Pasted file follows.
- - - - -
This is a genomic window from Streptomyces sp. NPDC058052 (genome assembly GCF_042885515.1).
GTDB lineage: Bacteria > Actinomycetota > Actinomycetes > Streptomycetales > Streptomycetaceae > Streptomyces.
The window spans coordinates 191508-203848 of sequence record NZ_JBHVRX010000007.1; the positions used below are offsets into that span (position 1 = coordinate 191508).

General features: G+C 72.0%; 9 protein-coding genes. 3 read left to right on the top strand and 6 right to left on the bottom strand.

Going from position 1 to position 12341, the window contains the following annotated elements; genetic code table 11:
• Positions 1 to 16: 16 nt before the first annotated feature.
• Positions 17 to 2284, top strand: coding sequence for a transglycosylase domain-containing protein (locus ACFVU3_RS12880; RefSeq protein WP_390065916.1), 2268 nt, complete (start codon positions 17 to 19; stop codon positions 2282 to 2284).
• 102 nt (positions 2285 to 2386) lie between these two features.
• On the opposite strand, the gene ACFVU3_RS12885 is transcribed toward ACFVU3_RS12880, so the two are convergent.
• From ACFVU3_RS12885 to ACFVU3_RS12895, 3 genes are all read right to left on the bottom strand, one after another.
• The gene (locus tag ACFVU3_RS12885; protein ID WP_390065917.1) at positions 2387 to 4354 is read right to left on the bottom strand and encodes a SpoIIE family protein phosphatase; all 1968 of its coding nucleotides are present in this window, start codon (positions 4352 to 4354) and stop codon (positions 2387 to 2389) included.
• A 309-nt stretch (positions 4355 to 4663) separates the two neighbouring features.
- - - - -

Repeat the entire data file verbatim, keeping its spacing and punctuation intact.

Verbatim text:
This is a genomic window from Streptomyces sp. NPDC058052 (genome assembly GCF_042885515.1).
GTDB lineage: Bacteria > Actinomycetota > Actinomycetes > Streptomycetales > Streptomycetaceae > Streptomyces.
The window spans coordinates 191508-203848 of sequence record NZ_JBHVRX010000007.1; the positions used below are offsets into that span (position 1 = coordinate 191508).

General features: G+C 72.0%; 9 protein-coding genes. 3 read left to right on the top strand and 6 right to left on the bottom strand.

Going from position 1 to position 12341, the window contains the following annotated elements; genetic code table 11:
• Positions 1 to 16: 16 nt before the first annotated feature.
• Positions 17 to 2284, top strand: coding sequence for a transglycosylase domain-containing protein (locus ACFVU3_RS12880; RefSeq protein WP_390065916.1), 2268 nt, complete (start codon positions 17 to 19; stop codon positions 2282 to 2284).
• 102 nt (positions 2285 to 2386) lie between these two features.
• On the opposite strand, the gene ACFVU3_RS12885 is transcribed toward ACFVU3_RS12880, so the two are convergent.
• From ACFVU3_RS12885 to ACFVU3_RS12895, 3 genes are all read right to left on the bottom strand, one after another.
• The gene (locus tag ACFVU3_RS12885; protein ID WP_390065917.1) at positions 2387 to 4354 is read right to left on the bottom strand and encodes a SpoIIE family protein phosphatase; all 1968 of its coding nucleotides are present in this window, start codon (positions 4352 to 4354) and stop codon (positions 2387 to 2389) included.
• A 309-nt stretch (positions 4355 to 4663) separates the two neighbouring features.